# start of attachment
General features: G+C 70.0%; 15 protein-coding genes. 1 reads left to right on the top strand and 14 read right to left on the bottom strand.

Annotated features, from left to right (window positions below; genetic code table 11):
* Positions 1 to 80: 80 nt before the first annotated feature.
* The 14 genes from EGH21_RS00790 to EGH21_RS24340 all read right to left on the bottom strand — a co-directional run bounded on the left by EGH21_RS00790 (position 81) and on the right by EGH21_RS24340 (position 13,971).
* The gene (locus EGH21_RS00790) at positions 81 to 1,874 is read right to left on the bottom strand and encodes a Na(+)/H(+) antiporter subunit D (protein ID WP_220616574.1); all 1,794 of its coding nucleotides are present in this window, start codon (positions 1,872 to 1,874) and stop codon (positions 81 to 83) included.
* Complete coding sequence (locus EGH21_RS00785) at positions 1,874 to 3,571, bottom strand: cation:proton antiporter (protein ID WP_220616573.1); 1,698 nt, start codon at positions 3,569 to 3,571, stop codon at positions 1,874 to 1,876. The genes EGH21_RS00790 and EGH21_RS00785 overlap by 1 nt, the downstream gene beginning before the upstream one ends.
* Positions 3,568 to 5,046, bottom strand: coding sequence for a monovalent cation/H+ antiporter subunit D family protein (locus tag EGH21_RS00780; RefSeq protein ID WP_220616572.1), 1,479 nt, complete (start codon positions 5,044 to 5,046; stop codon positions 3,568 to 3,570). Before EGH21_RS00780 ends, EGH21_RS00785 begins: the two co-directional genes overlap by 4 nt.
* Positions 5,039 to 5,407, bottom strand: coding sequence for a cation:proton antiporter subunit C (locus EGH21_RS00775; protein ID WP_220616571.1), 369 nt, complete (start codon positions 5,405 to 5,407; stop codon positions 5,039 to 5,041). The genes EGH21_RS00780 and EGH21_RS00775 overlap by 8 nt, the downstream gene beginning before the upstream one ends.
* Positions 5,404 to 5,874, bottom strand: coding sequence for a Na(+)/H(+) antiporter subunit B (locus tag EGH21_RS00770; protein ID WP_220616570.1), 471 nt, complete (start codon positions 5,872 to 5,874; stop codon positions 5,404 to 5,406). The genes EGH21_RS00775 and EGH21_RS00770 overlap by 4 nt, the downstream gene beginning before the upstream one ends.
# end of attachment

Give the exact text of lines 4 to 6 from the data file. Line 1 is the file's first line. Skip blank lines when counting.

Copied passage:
* The 14 genes from EGH21_RS00790 to EGH21_RS24340 all read right to left on the bottom strand — a co-directional run bounded on the left by EGH21_RS00790 (position 81) and on the right by EGH21_RS24340 (position 13,971).
* The gene (locus EGH21_RS00790) at positions 81 to 1,874 is read right to left on the bottom strand and encodes a Na(+)/H(+) antiporter subunit D (protein ID WP_220616574.1); all 1,794 of its coding nucleotides are present in this window, start codon (positions 1,872 to 1,874) and stop codon (positions 81 to 83) included.
* Complete coding sequence (locus EGH21_RS00785) at positions 1,874 to 3,571, bottom strand: cation:proton antiporter (protein ID WP_220616573.1); 1,698 nt, start codon at positions 3,569 to 3,571, stop codon at positions 1,874 to 1,876. The genes EGH21_RS00790 and EGH21_RS00785 overlap by 1 nt, the downstream gene beginning before the upstream one ends.